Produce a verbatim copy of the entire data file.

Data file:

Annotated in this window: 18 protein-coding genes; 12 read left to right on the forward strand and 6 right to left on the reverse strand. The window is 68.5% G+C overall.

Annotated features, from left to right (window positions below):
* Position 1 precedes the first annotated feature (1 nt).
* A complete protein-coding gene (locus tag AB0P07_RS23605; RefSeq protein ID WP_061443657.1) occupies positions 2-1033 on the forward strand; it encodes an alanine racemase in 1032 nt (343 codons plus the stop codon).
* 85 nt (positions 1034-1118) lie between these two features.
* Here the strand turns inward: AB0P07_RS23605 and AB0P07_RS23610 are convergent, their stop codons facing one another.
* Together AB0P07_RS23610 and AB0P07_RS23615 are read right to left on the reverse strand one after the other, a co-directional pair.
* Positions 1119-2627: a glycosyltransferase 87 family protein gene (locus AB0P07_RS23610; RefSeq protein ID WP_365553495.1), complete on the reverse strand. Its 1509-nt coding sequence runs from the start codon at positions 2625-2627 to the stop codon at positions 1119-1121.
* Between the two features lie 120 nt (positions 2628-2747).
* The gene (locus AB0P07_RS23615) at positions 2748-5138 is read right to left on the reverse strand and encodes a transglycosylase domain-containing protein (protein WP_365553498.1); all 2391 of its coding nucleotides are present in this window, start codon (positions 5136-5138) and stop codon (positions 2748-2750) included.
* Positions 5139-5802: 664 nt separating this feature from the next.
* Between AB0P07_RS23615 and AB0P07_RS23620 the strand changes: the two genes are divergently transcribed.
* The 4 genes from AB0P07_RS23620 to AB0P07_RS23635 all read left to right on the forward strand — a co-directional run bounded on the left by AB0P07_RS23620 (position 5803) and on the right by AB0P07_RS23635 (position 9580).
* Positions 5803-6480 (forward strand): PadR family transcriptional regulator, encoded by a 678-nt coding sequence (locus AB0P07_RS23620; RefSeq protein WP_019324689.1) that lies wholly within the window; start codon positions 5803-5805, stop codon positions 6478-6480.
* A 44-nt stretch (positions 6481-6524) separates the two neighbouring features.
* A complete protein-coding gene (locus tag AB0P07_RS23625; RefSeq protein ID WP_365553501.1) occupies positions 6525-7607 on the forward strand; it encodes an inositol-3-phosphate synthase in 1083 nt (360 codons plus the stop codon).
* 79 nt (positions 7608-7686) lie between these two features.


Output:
Annotated in this window: 18 protein-coding genes; 12 read left to right on the forward strand and 6 right to left on the reverse strand. The window is 68.5% G+C overall.

Annotated features, from left to right (window positions below):
* Position 1 precedes the first annotated feature (1 nt).
* A complete protein-coding gene (locus tag AB0P07_RS23605; RefSeq protein ID WP_061443657.1) occupies positions 2-1033 on the forward strand; it encodes an alanine racemase in 1032 nt (343 codons plus the stop codon).
* 85 nt (positions 1034-1118) lie between these two features.
* Here the strand turns inward: AB0P07_RS23605 and AB0P07_RS23610 are convergent, their stop codons facing one another.
* Together AB0P07_RS23610 and AB0P07_RS23615 are read right to left on the reverse strand one after the other, a co-directional pair.
* Positions 1119-2627: a glycosyltransferase 87 family protein gene (locus AB0P07_RS23610; RefSeq protein ID WP_365553495.1), complete on the reverse strand. Its 1509-nt coding sequence runs from the start codon at positions 2625-2627 to the stop codon at positions 1119-1121.
* Between the two features lie 120 nt (positions 2628-2747).
* The gene (locus AB0P07_RS23615) at positions 2748-5138 is read right to left on the reverse strand and encodes a transglycosylase domain-containing protein (protein WP_365553498.1); all 2391 of its coding nucleotides are present in this window, start codon (positions 5136-5138) and stop codon (positions 2748-2750) included.
* Positions 5139-5802: 664 nt separating this feature from the next.
* Between AB0P07_RS23615 and AB0P07_RS23620 the strand changes: the two genes are divergently transcribed.
* The 4 genes from AB0P07_RS23620 to AB0P07_RS23635 all read left to right on the forward strand — a co-directional run bounded on the left by AB0P07_RS23620 (position 5803) and on the right by AB0P07_RS23635 (position 9580).
* Positions 5803-6480 (forward strand): PadR family transcriptional regulator, encoded by a 678-nt coding sequence (locus AB0P07_RS23620; RefSeq protein WP_019324689.1) that lies wholly within the window; start codon positions 5803-5805, stop codon positions 6478-6480.
* A 44-nt stretch (positions 6481-6524) separates the two neighbouring features.
* A complete protein-coding gene (locus tag AB0P07_RS23625; RefSeq protein ID WP_365553501.1) occupies positions 6525-7607 on the forward strand; it encodes an inositol-3-phosphate synthase in 1083 nt (360 codons plus the stop codon).
* 79 nt (positions 7608-7686) lie between these two features.